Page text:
I used to be like you, very outspoken, but I did learn to bite my tongue following certain episodes. Perhaps if the settings were different I would have said something, but a) they talked among themselves, not to me, and b) they do really know how I feel about this, so it's not like it would have mattered.

Melly said...

Ah, Paul, yes indeed. Life is full of choices, but even these choices aren't black and white and even our best of friends can sometimes be a**holes, right?

The people I talked about are generally good people, who, as far as I am concerned, helped me through one of the roughest times in my life. So I don't feel like I have a choice really, or don't need to have a choice.

(It's a bit like having a spouse with opposing political views :)

Melly said...

Deborah, exactly. I was glad to hear it too and maybe I should learn to concentrate on the positive more like you often do.

Pat Kirby said...

I've never been known for tact, obviously. So the guest at the party would have recieved some righteous snark. Heck, I'm Mexican, the daughter of an immigrant. The old "let the brown people clean our toilets, but f-em, otherwise" attitude irks much.

If you do confront your friend, keep in mind that no matter how gentle the approach, it may result in a much cooler friendship anyway.

With regards to friends. Usually, when finding that my beliefs and those of a friend have diverged that much, I gently disengage from the friendship. The truth is, not all friendships have the stuff to weather a lifetime.

On a side note, I thought is was interesting to see that (some) Canadians have gone the way of vacuous consumption, same as many of us Yanks. Here in the U.S., it's super-sized everything including houses. Vast amounts of space dedicated to areas that we don't even spend much time in. For instance, the bathroom. I've seen so many bathrooms that were bigger than my living room. How much time do these people spend in the bathroom, really? Especially, if they are working to maintain their "blingy" lifestyle?

And don't get me started on the twenty-foot ceilings. Why? Do they intend to keep pigeons in the high rafters?

Melly said...

The bigger the better is the culture of some Canadians, yes indeed. As socialistic as Canada tries to be, cleaning the toilet still falls usually to the new immigrants or those who come to Canada to do just that (through nanny agencies etc.)

The culture of excess is beyond my understanding too, but then again, I also probably live in excess compared to others, so I can't really criticize. But I soooo understand you.

You're right though, I will probably find it harder to maintain absolute normalcy with that other person, and things will chill between us. I doubt that other person will even notice though, so all is well :)

Bill said...

I have just stumbled on your blog and came to rest here. You point out a serious flaw in "free" societies, the desire to establish and maintain a class system based primarily on wealth. In such societies, there has always been and will continue to be a need for slaves, people who work for the wealthy but are rewarded far less than the high-class employers, the "masters."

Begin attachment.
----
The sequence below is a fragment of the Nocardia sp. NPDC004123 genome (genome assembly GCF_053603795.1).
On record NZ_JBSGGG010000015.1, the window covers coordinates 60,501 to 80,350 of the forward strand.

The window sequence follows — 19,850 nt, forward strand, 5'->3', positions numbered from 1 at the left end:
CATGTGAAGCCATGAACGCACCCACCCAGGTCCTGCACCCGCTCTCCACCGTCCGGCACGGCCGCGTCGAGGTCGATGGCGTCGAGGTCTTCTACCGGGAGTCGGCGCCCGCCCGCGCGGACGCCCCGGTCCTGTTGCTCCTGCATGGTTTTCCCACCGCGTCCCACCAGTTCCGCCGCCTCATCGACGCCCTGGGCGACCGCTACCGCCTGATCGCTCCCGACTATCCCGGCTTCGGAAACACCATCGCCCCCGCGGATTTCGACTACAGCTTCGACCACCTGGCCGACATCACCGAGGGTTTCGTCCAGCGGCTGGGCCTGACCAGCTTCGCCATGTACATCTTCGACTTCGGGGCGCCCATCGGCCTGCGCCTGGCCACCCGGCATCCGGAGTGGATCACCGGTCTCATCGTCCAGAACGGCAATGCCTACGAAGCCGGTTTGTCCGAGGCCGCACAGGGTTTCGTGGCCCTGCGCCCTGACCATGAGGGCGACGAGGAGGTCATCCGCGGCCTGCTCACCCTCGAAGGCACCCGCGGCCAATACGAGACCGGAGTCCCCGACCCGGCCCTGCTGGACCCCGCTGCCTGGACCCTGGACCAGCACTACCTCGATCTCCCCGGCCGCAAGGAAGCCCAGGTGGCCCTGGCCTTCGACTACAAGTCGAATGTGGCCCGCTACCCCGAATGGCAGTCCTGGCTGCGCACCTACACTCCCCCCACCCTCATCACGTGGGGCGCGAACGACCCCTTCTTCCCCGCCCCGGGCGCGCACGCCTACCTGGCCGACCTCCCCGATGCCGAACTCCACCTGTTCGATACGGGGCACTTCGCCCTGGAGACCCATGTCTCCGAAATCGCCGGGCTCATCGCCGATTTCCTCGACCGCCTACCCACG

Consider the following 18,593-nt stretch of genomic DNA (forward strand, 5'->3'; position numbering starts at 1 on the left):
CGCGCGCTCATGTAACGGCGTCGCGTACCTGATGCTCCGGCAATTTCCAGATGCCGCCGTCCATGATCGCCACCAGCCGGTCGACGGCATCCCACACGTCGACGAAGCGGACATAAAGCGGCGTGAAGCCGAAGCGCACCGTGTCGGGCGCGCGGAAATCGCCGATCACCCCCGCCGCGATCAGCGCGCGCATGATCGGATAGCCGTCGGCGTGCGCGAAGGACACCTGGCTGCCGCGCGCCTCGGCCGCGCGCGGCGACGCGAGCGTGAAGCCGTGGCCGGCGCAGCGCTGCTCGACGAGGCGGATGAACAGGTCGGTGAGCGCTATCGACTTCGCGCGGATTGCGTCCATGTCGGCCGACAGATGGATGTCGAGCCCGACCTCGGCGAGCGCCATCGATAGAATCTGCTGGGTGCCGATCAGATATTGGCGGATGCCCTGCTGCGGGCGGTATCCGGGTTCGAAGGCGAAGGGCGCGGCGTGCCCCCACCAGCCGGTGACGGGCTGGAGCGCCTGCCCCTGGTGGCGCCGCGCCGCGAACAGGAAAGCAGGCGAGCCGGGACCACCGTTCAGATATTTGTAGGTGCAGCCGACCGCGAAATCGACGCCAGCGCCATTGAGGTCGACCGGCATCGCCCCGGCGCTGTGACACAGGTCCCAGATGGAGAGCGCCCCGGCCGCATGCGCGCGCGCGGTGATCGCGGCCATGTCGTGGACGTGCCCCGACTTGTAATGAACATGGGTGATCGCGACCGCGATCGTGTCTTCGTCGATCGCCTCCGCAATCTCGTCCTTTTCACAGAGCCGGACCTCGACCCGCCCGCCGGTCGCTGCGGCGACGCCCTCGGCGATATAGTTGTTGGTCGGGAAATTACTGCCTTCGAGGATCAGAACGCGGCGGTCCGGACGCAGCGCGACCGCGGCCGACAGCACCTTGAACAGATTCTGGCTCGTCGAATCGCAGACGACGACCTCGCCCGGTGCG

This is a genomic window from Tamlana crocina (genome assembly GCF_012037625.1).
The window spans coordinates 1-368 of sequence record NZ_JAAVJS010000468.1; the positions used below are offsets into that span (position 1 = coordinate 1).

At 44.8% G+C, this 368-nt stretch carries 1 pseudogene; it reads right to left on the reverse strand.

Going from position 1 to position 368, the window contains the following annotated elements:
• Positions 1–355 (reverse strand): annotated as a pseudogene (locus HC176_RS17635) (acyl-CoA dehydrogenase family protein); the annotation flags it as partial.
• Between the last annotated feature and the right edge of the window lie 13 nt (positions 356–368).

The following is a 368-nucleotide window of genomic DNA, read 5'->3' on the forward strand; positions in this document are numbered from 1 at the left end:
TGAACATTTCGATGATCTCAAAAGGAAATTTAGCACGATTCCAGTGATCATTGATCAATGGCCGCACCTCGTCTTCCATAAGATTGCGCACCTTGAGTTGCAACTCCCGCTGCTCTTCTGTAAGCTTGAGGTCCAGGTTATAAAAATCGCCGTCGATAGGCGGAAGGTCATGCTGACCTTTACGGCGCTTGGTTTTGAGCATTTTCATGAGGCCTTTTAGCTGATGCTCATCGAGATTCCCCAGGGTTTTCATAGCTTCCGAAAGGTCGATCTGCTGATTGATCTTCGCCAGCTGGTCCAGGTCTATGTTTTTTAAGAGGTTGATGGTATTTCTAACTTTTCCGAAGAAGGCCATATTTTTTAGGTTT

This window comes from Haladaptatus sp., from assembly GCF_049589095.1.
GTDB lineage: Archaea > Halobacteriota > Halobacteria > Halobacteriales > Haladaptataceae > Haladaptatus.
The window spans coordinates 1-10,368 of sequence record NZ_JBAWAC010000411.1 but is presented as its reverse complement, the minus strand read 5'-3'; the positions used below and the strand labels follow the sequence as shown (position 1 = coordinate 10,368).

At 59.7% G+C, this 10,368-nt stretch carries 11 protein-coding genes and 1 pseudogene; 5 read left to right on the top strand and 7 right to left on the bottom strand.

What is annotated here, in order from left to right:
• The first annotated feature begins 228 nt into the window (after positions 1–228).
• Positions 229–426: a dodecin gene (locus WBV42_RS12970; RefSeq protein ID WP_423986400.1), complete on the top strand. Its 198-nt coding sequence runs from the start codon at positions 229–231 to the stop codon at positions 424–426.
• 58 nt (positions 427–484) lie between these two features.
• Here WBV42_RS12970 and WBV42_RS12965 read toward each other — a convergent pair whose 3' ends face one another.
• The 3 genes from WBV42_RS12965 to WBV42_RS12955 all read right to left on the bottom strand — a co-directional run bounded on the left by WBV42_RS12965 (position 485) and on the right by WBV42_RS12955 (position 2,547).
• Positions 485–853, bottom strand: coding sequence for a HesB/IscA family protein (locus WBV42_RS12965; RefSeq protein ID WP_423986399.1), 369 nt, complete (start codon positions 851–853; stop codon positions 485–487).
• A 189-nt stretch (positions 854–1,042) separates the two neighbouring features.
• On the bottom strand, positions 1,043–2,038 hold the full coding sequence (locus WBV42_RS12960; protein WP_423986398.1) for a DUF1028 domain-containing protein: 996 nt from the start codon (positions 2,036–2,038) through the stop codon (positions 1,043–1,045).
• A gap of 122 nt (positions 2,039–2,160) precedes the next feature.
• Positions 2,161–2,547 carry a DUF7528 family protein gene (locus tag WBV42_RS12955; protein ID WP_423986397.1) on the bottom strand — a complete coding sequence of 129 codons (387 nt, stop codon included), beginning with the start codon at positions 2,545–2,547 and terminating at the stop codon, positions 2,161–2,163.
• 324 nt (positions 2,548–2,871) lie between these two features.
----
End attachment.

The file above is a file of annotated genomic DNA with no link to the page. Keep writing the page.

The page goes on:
But in this specific situation, it seems to me that you had three options. You only mentioned two.
One is to remain silent in the face of this discrimination. This was your choice.
A second is to preach your own morality. This is what you suggest you considered doing.
The third is humor. I tend to think that is the real alternative here. When you see this kind of discrimination, laugh at it and belittle with humor those who discriminate.
Much of society's real humor exists for this purpose, to keep us on the right course without really taking offense or becoming defensive about our prejudices.
Unfortunately, we who tend to be sensitive about discrimination aren't all skilled comedians.

Melly said...

Oh, Bill, you have no idea how many times I wished I could use humour, but when I remark (even if I think it's funny), it tends to be quite sarcastic or cynical and people tend to get hurt, so I'd rather keep my mouth shut unless I want to get into it. I so wish i had that third option. Those who can use humour are truely blessed. BUt it sounds like you may be more like me with regards to humour :)

Steven Sweet said...

If you can't speak your mind, then I don't think you truely have friends here. If you can't be yourself, then who are you? Do what feels right and everything will work out.

Melly said...

Hi Steven, you speak words that are only too true. If you can't be yourself around friends, then are they really your friends?
However, once my point was known (which I relayed it on different occasions), is it worth it to constantly have arguments about the same subject? I don't feel that it is.
What would you do, for example, if your spouse didn't agree with you on some points, would you always remind them of the difference? Probably not, otherwise you would be in a state of constant alert and somtimes one just wants to relax so they accept the others as is (and sometimes, they argue :)